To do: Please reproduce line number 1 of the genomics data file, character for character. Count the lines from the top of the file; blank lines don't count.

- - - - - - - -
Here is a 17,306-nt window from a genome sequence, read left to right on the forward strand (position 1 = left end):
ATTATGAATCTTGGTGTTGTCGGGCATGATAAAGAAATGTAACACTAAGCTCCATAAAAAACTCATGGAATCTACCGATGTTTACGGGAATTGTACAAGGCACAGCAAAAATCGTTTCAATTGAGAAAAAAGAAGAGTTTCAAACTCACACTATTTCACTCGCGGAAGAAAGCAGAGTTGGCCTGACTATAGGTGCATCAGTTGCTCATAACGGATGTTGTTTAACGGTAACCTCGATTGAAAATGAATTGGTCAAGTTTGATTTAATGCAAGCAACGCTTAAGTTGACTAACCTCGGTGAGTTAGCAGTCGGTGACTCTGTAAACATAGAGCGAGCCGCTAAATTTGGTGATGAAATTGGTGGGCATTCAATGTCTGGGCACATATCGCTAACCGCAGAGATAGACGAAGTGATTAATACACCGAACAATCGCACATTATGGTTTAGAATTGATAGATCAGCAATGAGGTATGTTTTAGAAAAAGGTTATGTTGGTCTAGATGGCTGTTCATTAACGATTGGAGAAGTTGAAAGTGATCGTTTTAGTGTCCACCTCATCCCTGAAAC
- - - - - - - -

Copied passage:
Here is a 17,306-nt window from a genome sequence, read left to right on the forward strand (position 1 = left end):